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Mandating Coverage of Contraceptives Is Bad Social Policy
Posted By Chuck Donovan On July 25, 2011 @ 10:45 am In Health Care | 3 Comments
The Institute of Medicine (IOM), the health policy arm of the National Academy of Sciences, has issued its long-awaited report making recommendations to the U.S. Department of Health and Human Services (HHS) on mandatory insurance coverage of preventive services for women’s health care.
The mandatory coverage of certain preventive services was required by an amendment  to the Patient Protection and Affordable Care Act (PPACA), known colloquially as Obamacare. The central feature of PPACA is a mandate that every American purchase a health insurance policy. The IOM report is thus rightly seen as envisioning a mandate within a mandate.
The IOM recommendations on preventive medicine not only would include a “full range” of contraceptives but would also stipulate that the contraceptives be offered without co-pays and exempt from deductibles—preferential treatment not accorded other procedures or prescription drugs. The term contraceptive is impressively flexible , including sterilization and devices and drugs that are known to have a mode of action  that includes causing an abortion early in pregnancy. Among the latter is a new drug called ulipristal, or Ella, which is characterized as a morning-after pill, but it can actually work days after conception by “preventing attachment to the uterus,” as a promotional video  from the manufacturer describes it.
If HHS follows the IOM’s recommendations, the burdens of the new mandate on individual and institutional conscience, in addition to the assault  on sound health care policy, will be immense. Consider just the following impositions:
HHS Secretary Kathleen Sebelius has stated that she welcomes  the IOM report, which she requested under the law, and that her department will issue its formal “preventive services” list soon. Both sexual activity and use of contraceptives are voluntary behaviors in areas where sensitivity to individual conscience is especially warranted. HHS should not compound the policy errors present in Obamacare by trampling on conscience in the name of medicine.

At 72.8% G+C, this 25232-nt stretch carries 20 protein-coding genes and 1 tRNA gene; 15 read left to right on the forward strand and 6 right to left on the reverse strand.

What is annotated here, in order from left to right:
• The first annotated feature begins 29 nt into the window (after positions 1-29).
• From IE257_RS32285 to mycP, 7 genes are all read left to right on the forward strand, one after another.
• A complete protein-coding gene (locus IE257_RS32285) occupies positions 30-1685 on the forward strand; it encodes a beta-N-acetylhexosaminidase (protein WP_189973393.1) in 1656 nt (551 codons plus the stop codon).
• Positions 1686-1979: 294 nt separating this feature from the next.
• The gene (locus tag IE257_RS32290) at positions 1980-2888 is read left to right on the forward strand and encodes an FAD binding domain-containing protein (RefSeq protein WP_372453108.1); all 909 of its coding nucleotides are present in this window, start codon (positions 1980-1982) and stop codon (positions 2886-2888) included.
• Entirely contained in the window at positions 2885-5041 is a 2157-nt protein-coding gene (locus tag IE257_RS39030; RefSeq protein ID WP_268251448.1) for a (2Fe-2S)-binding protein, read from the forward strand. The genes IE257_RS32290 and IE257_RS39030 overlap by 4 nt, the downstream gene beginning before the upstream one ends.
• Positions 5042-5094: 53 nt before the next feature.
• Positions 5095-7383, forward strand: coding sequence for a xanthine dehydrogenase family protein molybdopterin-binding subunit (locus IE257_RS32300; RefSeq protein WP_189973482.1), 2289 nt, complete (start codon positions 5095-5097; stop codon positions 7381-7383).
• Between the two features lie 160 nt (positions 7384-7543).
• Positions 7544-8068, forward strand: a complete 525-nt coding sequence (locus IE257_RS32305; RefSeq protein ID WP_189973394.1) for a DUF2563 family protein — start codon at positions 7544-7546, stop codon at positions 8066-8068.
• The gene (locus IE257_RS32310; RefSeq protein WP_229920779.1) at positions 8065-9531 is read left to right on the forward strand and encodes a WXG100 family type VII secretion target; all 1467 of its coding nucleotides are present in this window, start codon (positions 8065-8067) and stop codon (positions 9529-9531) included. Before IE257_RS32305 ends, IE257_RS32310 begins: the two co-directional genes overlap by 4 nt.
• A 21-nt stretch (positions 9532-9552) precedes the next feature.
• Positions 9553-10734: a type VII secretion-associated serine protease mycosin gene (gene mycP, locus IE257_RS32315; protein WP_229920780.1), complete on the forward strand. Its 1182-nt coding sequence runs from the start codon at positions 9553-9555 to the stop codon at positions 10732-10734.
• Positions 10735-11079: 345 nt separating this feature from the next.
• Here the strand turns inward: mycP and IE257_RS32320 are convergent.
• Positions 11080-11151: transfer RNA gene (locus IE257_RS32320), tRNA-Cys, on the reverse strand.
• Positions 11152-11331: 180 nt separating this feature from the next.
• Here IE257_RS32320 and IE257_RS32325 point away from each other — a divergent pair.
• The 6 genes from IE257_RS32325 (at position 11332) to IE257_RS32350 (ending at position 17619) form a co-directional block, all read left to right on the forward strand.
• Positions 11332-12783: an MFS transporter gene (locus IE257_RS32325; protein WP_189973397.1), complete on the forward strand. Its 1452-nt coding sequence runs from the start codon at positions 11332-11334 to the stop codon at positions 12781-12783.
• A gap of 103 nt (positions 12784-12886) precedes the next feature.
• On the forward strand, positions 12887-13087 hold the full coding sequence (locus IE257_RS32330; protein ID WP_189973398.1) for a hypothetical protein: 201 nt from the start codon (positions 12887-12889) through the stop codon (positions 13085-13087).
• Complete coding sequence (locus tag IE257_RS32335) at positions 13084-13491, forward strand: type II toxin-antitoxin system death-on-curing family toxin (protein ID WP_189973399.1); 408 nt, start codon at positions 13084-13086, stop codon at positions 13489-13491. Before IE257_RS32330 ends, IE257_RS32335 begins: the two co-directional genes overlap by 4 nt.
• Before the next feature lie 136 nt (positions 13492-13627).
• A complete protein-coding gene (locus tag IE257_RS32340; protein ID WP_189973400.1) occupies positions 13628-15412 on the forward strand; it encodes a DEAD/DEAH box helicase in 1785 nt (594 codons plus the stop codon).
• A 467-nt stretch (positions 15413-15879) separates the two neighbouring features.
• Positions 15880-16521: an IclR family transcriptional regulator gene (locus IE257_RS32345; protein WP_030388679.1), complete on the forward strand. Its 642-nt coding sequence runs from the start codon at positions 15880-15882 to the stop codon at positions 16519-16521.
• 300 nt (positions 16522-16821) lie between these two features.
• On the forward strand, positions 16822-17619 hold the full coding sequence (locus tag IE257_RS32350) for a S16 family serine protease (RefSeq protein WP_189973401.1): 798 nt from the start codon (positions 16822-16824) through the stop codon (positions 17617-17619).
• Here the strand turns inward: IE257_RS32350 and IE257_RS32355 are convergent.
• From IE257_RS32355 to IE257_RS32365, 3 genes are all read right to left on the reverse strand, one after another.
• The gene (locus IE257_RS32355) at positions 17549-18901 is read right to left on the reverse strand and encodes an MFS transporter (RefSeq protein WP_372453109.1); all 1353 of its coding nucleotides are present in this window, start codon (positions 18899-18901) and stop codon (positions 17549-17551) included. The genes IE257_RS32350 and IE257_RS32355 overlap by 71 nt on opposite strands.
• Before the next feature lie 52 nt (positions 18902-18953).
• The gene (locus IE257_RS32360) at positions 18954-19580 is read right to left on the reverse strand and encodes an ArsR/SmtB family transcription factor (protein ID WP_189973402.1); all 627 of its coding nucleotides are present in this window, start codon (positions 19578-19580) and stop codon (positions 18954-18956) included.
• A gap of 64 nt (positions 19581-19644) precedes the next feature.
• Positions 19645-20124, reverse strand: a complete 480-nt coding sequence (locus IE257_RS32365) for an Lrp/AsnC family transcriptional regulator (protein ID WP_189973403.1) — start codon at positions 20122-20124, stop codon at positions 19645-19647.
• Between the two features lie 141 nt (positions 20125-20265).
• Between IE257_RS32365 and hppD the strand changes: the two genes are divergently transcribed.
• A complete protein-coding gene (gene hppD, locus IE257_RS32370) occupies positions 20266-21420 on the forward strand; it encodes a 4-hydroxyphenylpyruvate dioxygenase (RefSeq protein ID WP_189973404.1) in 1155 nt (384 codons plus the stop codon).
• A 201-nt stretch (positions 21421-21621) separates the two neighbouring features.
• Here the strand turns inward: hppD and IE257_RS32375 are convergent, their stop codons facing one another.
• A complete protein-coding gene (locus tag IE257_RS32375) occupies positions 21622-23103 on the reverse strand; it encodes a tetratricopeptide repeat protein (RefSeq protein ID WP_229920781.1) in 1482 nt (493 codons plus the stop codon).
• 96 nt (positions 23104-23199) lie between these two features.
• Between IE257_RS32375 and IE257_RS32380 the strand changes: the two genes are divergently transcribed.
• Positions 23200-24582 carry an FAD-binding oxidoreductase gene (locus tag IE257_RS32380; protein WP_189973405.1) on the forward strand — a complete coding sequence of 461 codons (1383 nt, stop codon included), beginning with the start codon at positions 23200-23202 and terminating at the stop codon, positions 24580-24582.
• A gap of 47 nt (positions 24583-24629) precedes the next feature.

Article printed from The Foundry: Conservative Policy News Blog from The Heritage Foundation: http://blog.heritage.org
URL to article: http://blog.heritage.org/2011/07/25/mandating-coverage-of-contraceptives-is-bad-social-policy/
URLs in this post:
 amendment: http://mikulski.senate.gov/_pdfs/BAI09N48.pdf
 impressively flexible: http://www.medscape.com/viewarticle/746676
 mode of action: http://www.aaplog.org/get-involved/letters-to-members/ella-approved/
 promotional video: http://www.ella-rx.com/consumervideo.asp
 assault: http://blog.heritage.org../../../../../2011/07/20/mandating-coverage-of-contraceptives-is-bad-health-policy/
 added pressure: http://washingtonexaminer.com/node/146436
 opt out: http://www.aul.org/wp-content/uploads/2010/04/Abortion-Mandate-Opt-Out-Act-2011-LG.pdf
 exercised that option: http://www.ncsl.org/?TabId=21099
 welcomes: http://www.cnn.com/2011/HEALTH/07/19/birth.control.iom/index.html
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